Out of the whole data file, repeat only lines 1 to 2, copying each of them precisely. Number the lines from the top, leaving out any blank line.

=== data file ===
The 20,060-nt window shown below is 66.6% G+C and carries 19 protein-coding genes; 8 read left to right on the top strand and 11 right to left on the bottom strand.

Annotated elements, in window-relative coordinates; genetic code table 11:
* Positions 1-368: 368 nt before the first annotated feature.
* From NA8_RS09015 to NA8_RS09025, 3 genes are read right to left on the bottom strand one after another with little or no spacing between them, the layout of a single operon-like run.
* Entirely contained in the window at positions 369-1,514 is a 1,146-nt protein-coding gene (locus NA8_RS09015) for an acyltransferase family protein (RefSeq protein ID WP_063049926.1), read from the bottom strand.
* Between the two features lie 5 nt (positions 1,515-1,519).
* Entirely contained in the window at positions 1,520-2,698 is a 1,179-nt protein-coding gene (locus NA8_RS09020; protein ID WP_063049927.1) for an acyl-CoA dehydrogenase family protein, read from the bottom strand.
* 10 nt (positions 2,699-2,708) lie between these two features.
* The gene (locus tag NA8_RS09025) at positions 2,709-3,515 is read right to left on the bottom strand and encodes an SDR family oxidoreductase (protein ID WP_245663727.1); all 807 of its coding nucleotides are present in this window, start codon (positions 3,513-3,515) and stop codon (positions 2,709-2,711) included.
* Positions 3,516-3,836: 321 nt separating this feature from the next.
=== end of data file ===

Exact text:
The 20,060-nt window shown below is 66.6% G+C and carries 19 protein-coding genes; 8 read left to right on the top strand and 11 right to left on the bottom strand.

Annotated elements, in window-relative coordinates; genetic code table 11: